Today is the state Republican primary for president, and if you’re a Republican you should do your patriotic duty and vote.
The candidates are Mitt Romney, Rick Santorum, Newt Gingrich and Ron Paul, and the astute observer will notice that not one of them goes by his legitimate given name.
Mitt Romney is really Willard Mitt Romney.
Rick Santorum is really Richard J. Santorum.
Newt Gingrich is really Leroy Newton Gingrich.
Ron Paul is really Ronald E. Paul.
The business of insisting on diminutives or nicknames, or in Romney’s case a middle name, I believe was begun by James Earl Carter, who insisted on Jimmy, and was continued by William Jefferson Clinton, who insisted on Bill.
It’s as if Abraham Lincoln demanded to be known as Abe, and Franklin Delano Roosevelt as Frankie.
As for how you know if you’re a Republican, conduct a self-examination.
If you admire Ronald Reagan and Sheriff Joe Arpaio, you probably qualify. If in addition you hate Barack Obama and Nancy Pelosi you almost certainly qualify.
It will also help if you love guns and the flag and hate taxes and illegal immigrants.
If it were up to me I would give tests at the polling places to make sure no imposter casts a ballot, but alas, it’s not up to me.
Ninety-two of the state’s 95 Republican convention delegates are to be apportioned in today’s voting — two from each of the state’s 29 congressional districts, based on voting in those districts, plus 34 based on statewide voting. If any candidate gets a majority of the statewide votes, that candidate will get all 34 delegates. Otherwise those delegates will be assigned proportionately, but only to candidates who receive 20 percent or more of the vote.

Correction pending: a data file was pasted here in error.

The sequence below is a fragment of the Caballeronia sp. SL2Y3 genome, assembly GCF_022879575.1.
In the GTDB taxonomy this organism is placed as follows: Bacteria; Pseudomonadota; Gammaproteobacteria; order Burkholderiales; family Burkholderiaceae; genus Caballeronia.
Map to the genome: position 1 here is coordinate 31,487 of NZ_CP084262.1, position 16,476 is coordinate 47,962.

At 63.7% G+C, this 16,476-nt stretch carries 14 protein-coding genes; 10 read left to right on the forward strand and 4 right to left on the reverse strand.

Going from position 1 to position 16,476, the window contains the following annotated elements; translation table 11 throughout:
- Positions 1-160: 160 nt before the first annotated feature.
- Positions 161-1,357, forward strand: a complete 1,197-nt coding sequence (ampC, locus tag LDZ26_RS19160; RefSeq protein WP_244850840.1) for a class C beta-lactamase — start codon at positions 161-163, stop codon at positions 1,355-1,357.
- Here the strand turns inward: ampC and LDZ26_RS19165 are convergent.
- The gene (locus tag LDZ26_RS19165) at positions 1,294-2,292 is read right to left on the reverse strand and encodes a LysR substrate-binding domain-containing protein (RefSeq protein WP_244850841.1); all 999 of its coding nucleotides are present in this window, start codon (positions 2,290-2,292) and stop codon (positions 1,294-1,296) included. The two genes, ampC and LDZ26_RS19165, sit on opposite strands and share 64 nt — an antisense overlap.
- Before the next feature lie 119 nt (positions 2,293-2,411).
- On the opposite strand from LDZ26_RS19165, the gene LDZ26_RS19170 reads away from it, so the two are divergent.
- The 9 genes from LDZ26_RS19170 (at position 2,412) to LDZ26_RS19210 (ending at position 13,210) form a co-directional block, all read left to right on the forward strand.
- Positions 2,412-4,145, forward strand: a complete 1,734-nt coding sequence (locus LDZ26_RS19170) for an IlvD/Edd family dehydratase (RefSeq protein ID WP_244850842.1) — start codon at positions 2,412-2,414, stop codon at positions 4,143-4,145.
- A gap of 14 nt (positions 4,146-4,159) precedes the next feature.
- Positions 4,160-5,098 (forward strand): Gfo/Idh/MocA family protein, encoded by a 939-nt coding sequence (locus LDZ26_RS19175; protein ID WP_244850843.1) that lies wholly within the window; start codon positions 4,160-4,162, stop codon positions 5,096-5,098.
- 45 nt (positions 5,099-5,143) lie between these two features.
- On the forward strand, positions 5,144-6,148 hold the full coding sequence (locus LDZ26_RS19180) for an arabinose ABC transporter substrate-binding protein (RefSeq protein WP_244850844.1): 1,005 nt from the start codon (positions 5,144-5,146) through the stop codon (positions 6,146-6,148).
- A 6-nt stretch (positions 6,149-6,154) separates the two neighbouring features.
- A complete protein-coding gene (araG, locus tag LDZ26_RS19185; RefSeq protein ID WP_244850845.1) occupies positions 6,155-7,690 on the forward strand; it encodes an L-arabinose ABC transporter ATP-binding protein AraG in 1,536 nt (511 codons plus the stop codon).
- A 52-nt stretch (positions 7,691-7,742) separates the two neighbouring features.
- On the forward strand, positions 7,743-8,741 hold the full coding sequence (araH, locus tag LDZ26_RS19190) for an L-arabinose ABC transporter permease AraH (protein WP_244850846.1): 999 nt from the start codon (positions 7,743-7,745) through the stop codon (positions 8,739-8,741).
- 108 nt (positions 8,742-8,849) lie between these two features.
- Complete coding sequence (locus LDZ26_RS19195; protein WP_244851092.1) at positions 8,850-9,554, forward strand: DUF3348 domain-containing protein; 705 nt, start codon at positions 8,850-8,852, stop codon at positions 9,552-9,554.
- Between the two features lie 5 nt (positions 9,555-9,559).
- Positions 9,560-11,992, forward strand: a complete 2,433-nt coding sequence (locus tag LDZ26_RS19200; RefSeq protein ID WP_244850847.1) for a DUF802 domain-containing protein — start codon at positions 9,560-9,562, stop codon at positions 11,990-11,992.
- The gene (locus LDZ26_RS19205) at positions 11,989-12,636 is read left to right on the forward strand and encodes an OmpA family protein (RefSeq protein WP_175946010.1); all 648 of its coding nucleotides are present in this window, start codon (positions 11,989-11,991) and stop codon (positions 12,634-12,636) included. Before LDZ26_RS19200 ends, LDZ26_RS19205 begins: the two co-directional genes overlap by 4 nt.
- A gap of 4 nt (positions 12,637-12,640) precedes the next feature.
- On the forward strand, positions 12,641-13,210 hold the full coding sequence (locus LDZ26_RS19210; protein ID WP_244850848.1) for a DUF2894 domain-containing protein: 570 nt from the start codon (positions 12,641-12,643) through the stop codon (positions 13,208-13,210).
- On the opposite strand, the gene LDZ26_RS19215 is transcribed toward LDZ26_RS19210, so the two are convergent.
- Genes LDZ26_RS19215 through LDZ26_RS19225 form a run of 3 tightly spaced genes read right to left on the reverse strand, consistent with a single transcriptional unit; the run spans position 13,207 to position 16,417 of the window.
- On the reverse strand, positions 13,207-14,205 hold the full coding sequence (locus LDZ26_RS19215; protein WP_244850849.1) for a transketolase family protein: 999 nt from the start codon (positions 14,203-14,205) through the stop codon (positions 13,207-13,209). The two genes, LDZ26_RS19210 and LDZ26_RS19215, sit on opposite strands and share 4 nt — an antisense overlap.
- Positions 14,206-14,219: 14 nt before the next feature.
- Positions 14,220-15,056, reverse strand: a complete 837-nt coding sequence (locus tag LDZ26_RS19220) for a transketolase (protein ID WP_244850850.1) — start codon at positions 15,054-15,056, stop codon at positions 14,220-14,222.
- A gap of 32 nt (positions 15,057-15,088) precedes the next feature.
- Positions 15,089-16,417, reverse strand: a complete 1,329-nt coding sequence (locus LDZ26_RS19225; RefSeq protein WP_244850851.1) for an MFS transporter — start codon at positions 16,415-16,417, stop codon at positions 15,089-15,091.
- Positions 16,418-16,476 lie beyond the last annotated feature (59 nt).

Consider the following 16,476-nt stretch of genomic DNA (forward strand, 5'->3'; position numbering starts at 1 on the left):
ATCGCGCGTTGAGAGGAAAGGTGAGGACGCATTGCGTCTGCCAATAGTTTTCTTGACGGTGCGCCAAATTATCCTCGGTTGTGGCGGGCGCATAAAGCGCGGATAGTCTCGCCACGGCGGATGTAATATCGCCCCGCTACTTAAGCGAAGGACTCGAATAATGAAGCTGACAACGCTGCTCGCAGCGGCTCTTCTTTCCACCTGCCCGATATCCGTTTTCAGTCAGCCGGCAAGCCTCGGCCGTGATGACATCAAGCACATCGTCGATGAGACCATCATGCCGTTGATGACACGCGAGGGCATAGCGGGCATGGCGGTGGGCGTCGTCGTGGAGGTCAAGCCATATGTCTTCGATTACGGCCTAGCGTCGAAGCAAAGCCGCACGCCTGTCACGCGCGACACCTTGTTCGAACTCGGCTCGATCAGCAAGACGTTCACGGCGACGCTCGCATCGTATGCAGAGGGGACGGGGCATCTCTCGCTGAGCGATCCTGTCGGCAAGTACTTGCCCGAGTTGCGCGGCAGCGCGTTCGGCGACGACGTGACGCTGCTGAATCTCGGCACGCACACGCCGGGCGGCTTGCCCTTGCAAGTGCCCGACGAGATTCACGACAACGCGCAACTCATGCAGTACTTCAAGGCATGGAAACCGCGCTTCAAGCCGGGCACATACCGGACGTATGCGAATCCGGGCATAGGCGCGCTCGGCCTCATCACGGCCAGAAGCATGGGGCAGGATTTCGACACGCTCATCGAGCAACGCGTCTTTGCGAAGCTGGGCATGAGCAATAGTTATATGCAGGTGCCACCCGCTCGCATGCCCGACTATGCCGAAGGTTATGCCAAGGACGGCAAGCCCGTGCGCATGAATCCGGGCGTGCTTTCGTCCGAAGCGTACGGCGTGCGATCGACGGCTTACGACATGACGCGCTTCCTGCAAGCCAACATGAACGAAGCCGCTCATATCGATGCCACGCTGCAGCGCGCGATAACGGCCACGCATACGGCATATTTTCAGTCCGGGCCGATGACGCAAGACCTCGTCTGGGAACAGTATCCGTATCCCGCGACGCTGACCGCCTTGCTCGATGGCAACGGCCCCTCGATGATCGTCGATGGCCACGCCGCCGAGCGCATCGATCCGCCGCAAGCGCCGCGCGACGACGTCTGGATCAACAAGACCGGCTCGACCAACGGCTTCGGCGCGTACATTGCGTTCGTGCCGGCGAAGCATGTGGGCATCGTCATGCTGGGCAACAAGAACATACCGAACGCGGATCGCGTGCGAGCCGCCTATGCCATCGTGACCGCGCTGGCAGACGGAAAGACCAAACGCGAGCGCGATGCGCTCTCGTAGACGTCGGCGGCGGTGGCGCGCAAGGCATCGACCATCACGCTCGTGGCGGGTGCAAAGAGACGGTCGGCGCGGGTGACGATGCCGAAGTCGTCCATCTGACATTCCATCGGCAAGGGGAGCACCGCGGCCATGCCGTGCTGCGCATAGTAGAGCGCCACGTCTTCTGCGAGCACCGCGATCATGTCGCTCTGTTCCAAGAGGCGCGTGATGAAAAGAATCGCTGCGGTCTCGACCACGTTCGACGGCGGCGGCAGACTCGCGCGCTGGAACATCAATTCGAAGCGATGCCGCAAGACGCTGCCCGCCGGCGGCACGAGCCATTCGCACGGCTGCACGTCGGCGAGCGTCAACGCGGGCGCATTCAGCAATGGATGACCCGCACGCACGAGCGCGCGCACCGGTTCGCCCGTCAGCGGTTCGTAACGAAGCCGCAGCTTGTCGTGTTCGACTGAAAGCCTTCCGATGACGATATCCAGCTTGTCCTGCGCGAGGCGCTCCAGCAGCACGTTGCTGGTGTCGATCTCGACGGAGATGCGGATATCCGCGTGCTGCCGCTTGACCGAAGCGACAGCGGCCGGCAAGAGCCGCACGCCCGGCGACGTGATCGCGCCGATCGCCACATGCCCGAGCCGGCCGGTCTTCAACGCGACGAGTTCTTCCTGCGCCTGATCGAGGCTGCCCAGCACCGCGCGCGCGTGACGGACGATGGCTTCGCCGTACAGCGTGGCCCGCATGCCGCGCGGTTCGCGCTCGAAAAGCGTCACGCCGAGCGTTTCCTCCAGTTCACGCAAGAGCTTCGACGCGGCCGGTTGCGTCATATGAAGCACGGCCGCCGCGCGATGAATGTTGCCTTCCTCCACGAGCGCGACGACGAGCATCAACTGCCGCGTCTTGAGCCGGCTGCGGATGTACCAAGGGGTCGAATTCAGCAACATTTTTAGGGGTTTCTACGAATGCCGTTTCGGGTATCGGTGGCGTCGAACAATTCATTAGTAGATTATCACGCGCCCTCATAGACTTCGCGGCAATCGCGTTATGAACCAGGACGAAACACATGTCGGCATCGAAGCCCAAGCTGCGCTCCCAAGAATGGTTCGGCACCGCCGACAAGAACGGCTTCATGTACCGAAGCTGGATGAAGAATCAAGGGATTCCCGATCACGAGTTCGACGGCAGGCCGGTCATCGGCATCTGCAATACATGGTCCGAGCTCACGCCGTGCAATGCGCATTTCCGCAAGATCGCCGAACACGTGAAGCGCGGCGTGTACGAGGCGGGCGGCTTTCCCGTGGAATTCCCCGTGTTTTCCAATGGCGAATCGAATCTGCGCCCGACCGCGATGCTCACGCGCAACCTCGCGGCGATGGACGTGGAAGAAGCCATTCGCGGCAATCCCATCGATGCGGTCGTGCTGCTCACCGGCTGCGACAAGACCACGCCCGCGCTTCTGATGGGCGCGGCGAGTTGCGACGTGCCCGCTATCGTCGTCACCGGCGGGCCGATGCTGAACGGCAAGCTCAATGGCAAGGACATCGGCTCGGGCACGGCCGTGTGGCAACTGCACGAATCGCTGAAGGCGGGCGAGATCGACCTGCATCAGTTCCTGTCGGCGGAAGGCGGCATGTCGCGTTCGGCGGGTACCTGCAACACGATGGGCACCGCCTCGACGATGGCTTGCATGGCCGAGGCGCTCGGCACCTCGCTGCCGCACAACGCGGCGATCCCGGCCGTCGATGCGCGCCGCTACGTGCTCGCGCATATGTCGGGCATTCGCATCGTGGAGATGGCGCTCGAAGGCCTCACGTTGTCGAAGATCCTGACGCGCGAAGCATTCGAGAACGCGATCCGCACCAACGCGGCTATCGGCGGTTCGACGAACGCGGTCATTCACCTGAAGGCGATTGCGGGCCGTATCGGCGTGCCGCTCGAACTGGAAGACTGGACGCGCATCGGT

Any candidate who receives less than the square root of the
number of votes received by the winner will have to forfeit three-sixteenths of his congressional district votes to the second-place finisher, or whichever is greater, in order to qualify for the remaining three delegates.
No, wait a minute, that last part is screwed up. I was going good, but then I lost it. Never mind, we all know the result anyway.
SHRINE ON ITS OWN
A reverent bow to the Auriesville Shrine for turning down a $750 grant from Montgomery County to put on a religious celebration.
After a couple of complaints, one from a local taxpayer and one from the national Americans United for Separation of Church and State, the Catholic shrine took the lead and left the county Board of Supervisors waving its check.
The shrine actually applied for $2,500 as part of a program to promote tourism, having in mind that a planned celebration of the canonization of Kateri Tekakwitha on Oct. 21 is expected to draw many visitors to the area. The county board approved the smaller amount.
Then came the complaints, to which the county responded with disdain, though it did modify the terms of the grant so it could be used only for secular purposes. I’m not sure how that would have worked. You can use the money for parking but not for hymnals?
Anyway, good for the shrine. Let the faithful pay for the promotion of their faith. Don’t put it on the general public, no matter how modest the amount.
“To compel a man to furnish contributions of money for the propagation of opinions which he disbelieves is sinful and tyrannical,” quoth Thomas Jefferson, to which I say Amen.